Marine Biology

, Volume 159, Issue 4, pp 749–756 | Cite as

Genetic mating system of the brown smoothhound shark (Mustelus henlei), including a literature review of multiple paternity in other elasmobranch species

  • Rosemary J. ByrneEmail author
  • John C. Avise
Original Paper


Although an understanding of mating systems is thought to be an important component of long-term population management, these life history characteristics are poorly known in sharks. Here, we employ polymorphic microsatellite markers to test for the occurrence and prevalence of multiple paternity in a population of the brown smoothhound shark, Mustelus henlei. We analyzed litters from 14 females sampled from the Pacific coast of Baja California Sur. The minimum number of sires ranged from one to three with an average of 2.3 sires per litter. Regression analyses did not indicate a relationship between female body size and number of sires, or female body size and size of the litter. A review of the existing literature on genetic mating systems in sharks suggests that polyandry may be common and that reproductive behavior may have evolved from conflicting selection pressures between the sexes.


Clutch Size Multiple Mating Multiple Paternity Female Fitness Female Body Size 
These keywords were added by machine and not by the authors. This process is experimental and the keywords may be updated as the learning algorithm improves.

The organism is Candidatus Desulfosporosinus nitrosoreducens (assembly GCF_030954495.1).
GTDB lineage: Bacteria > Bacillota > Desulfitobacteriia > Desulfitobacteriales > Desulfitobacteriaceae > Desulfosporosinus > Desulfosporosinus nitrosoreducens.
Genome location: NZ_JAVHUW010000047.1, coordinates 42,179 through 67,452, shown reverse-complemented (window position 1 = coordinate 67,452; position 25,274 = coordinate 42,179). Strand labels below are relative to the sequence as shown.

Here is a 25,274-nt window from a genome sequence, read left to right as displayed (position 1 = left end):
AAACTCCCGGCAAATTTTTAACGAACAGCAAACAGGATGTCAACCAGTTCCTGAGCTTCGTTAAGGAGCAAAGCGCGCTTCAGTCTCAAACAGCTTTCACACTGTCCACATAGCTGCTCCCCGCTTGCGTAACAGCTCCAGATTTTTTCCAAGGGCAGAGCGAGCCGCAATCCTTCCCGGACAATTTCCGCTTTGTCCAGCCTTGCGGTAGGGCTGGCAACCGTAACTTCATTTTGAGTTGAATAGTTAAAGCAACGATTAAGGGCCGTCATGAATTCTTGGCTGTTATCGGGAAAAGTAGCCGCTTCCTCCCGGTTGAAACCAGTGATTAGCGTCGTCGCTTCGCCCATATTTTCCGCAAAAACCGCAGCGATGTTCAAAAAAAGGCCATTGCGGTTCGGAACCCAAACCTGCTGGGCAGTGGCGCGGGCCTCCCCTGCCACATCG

This work was supported by a grant from the American Museum of Natural History to RJB, by the National Science Foundation (NSF Grant DGE-0638751), and by the University of California, Irvine. We thank Felipe Galván-Magaña (Fish Ecology Laboratory at CICIMAR-IPN, La Paz, Baja California Sur, Mexico) and the commercial fishermen of Las Barrancas, Baja California Sur, Mexico, who kindly allowed sampling of their catches, as well as Andrey Tatarenkov and Jin-Xian Liu for thoughtful review of the manuscript.


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Copyright information

© Springer-Verlag 2011

Authors and Affiliations

  1. 1.Department of Ecology and Evolutionary Biology, 321 Steinhaus HallUniversity of California, IrvineIrvineUSA

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